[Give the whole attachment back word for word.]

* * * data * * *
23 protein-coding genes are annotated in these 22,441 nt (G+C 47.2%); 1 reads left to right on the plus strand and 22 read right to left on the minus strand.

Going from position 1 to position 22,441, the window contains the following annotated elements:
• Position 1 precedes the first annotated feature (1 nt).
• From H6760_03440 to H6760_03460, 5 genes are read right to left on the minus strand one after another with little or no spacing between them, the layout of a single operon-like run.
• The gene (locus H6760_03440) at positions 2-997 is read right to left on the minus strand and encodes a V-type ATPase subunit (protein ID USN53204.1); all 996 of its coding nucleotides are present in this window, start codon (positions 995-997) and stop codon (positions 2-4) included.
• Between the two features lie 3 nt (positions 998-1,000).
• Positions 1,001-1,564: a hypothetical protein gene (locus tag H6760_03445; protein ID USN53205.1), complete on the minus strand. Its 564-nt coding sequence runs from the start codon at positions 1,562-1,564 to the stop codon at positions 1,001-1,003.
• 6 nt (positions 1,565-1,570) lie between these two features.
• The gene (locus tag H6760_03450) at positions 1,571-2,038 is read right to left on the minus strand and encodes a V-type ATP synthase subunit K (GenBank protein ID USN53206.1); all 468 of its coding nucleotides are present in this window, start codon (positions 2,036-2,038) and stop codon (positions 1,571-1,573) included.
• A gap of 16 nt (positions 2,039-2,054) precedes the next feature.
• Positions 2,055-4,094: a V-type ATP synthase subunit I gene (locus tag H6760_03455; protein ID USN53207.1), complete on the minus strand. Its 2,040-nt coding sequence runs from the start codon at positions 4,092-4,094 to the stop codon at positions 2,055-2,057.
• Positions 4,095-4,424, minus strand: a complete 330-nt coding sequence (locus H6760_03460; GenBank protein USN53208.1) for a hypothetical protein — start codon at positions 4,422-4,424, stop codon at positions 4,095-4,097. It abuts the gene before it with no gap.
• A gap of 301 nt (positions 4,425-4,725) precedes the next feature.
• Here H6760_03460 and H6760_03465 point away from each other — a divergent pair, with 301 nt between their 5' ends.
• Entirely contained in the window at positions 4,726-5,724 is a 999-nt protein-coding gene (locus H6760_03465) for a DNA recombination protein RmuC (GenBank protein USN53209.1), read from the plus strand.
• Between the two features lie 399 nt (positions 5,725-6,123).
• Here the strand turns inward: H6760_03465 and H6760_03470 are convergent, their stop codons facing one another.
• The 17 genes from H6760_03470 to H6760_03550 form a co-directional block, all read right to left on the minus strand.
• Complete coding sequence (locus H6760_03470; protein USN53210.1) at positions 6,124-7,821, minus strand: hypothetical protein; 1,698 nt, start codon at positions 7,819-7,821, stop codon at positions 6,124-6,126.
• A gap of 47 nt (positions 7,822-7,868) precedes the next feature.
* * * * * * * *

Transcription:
23 protein-coding genes are annotated in these 22,441 nt (G+C 47.2%); 1 reads left to right on the plus strand and 22 read right to left on the minus strand.

Going from position 1 to position 22,441, the window contains the following annotated elements:
• Position 1 precedes the first annotated feature (1 nt).
• From H6760_03440 to H6760_03460, 5 genes are read right to left on the minus strand one after another with little or no spacing between them, the layout of a single operon-like run.
• The gene (locus H6760_03440) at positions 2-997 is read right to left on the minus strand and encodes a V-type ATPase subunit (protein ID USN53204.1); all 996 of its coding nucleotides are present in this window, start codon (positions 995-997) and stop codon (positions 2-4) included.
• Between the two features lie 3 nt (positions 998-1,000).
• Positions 1,001-1,564: a hypothetical protein gene (locus tag H6760_03445; protein ID USN53205.1), complete on the minus strand. Its 564-nt coding sequence runs from the start codon at positions 1,562-1,564 to the stop codon at positions 1,001-1,003.
• 6 nt (positions 1,565-1,570) lie between these two features.
• The gene (locus tag H6760_03450) at positions 1,571-2,038 is read right to left on the minus strand and encodes a V-type ATP synthase subunit K (GenBank protein ID USN53206.1); all 468 of its coding nucleotides are present in this window, start codon (positions 2,036-2,038) and stop codon (positions 1,571-1,573) included.
• A gap of 16 nt (positions 2,039-2,054) precedes the next feature.
• Positions 2,055-4,094: a V-type ATP synthase subunit I gene (locus tag H6760_03455; protein ID USN53207.1), complete on the minus strand. Its 2,040-nt coding sequence runs from the start codon at positions 4,092-4,094 to the stop codon at positions 2,055-2,057.
• Positions 4,095-4,424, minus strand: a complete 330-nt coding sequence (locus H6760_03460; GenBank protein USN53208.1) for a hypothetical protein — start codon at positions 4,422-4,424, stop codon at positions 4,095-4,097. It abuts the gene before it with no gap.
• A gap of 301 nt (positions 4,425-4,725) precedes the next feature.
• Here H6760_03460 and H6760_03465 point away from each other — a divergent pair, with 301 nt between their 5' ends.
• Entirely contained in the window at positions 4,726-5,724 is a 999-nt protein-coding gene (locus H6760_03465) for a DNA recombination protein RmuC (GenBank protein USN53209.1), read from the plus strand.
• Between the two features lie 399 nt (positions 5,725-6,123).
• Here the strand turns inward: H6760_03465 and H6760_03470 are convergent, their stop codons facing one another.
• The 17 genes from H6760_03470 to H6760_03550 form a co-directional block, all read right to left on the minus strand.
• Complete coding sequence (locus H6760_03470; protein USN53210.1) at positions 6,124-7,821, minus strand: hypothetical protein; 1,698 nt, start codon at positions 7,819-7,821, stop codon at positions 6,124-6,126.
• A gap of 47 nt (positions 7,822-7,868) precedes the next feature.